I. Methodological Presuppositions

2. In his book Jesus the Liberator: A Historical-Theological View,Father Sobrino affirms: "Latin American Christology…identifies its setting, in the sense of a real situation, as the poor of this world, and this situation is what must be present in and permeate any particular setting in which Christology is done" (Jesus the Liberator, 28). Further, "the poor in the community question Christological faith and give it its fundamental direction" (Ibidem, 30), and "the Church of the poor…is the ecclesial setting of Christology because it is a world shaped by the poor" (Ibidem, 31). "The social setting is thus the most crucial for the faith, the most crucial in shaping the thought pattern of Christology, and what requires and encourages the epistemological break" ( Ibidem).

While such a preoccupation for the poor and oppressed is admirable, in these quotations the "Church of the poor" assumes the fundamental position which properly belongs to the faith of the Church. It is only in this ecclesial faith that all other theological foundations find their correct epistemological setting.

The ecclesial foundation of Christology may not be identified with "the Church of the poor", but is found rather in the apostolic faith transmitted through the Church for all generations. The theologian, in his particular vocation in the Church, must continually bear in mind that theology is the science of the faith. Other points of departure for theological work run the risk of arbitrariness and end in a misrepresentation of the same faith. [4]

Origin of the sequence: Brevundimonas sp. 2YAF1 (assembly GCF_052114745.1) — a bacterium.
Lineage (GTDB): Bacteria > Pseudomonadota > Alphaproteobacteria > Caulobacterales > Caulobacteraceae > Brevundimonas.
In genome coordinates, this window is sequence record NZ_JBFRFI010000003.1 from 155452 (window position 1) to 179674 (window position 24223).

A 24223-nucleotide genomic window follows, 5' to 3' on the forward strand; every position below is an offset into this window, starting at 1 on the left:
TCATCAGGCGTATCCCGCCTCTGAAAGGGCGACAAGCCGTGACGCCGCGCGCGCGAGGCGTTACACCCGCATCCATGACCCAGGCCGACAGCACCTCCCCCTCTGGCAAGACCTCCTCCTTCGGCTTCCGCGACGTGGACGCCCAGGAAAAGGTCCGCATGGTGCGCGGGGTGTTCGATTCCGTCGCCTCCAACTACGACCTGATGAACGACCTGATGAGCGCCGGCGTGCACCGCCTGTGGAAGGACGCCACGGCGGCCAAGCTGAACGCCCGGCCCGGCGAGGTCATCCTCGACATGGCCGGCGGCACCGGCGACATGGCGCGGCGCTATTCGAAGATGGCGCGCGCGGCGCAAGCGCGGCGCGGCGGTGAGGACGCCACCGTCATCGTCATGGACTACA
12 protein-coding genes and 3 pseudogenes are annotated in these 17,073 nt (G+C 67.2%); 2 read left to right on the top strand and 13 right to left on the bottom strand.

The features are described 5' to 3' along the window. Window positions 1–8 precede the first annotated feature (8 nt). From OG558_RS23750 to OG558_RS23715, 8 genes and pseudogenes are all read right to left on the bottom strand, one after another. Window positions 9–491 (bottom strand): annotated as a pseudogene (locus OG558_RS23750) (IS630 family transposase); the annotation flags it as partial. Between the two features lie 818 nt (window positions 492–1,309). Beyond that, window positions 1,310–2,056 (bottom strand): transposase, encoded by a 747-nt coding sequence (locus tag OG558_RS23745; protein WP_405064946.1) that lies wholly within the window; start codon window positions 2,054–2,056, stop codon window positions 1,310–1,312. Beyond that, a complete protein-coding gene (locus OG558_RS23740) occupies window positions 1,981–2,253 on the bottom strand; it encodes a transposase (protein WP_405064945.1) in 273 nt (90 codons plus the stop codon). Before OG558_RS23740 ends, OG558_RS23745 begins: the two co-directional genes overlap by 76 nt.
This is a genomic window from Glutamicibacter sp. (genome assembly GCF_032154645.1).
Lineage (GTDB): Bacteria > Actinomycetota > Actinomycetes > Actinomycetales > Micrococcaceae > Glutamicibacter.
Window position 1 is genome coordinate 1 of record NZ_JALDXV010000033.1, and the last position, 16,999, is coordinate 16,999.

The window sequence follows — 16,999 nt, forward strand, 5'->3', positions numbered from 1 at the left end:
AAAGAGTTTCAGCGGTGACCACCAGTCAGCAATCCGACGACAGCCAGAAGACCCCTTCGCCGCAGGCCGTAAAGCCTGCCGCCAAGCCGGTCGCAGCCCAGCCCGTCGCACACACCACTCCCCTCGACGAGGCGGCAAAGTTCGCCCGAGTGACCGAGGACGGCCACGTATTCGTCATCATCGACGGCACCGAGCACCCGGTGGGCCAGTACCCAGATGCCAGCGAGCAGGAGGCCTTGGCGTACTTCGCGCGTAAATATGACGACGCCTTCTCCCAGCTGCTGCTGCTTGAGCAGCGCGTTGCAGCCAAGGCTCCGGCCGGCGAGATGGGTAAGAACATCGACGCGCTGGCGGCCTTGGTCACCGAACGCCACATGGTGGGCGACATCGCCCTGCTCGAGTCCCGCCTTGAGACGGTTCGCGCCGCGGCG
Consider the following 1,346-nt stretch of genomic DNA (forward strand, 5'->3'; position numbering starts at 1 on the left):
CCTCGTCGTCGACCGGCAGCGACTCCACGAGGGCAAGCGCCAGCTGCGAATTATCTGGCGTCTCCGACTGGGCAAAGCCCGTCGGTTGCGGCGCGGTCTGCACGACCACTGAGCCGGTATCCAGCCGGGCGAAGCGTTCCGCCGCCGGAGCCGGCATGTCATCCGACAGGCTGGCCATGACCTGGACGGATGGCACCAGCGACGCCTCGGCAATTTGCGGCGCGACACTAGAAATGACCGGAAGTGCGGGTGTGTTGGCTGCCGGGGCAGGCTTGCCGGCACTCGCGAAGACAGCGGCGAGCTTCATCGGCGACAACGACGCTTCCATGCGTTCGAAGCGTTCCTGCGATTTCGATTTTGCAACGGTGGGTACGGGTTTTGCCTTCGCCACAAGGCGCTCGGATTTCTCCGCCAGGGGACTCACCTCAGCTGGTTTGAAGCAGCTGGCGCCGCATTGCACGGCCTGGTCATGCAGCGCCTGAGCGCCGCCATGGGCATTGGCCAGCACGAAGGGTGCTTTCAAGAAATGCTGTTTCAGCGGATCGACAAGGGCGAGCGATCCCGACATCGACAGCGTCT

3. Although the Author affirms that he considers the theological fonts "normative", the lack of due attention that he pays to them gives rise to concrete problems in his theology which we will discuss below. In particular, the New Testament affirmations concerning the divinity of Christ, his filial consciousness and the salvific value of his death, do not in fact always receive the attention due them. The sections below will treat these specific questions.

The manner in which the author treats the major Councils of the early Church is equally notable, for according to him, these Councils have moved progressively away from the contents of the New Testament. For example, he affirms: "While these texts are useful theologically, besides being normative, they are also limited and even dangerous, as is widely recognized today" (Christ the Liberator, 221). Certainly, it is necessary to recognize the limited character of dogmatic formulations, which do not express nor are able to express everything contained in the mystery of faith, and must be interpreted in the light of Sacred Scripture and Tradition. But there is no foundation for calling these formulas dangerous, since they are authentic interpretations of Revelation.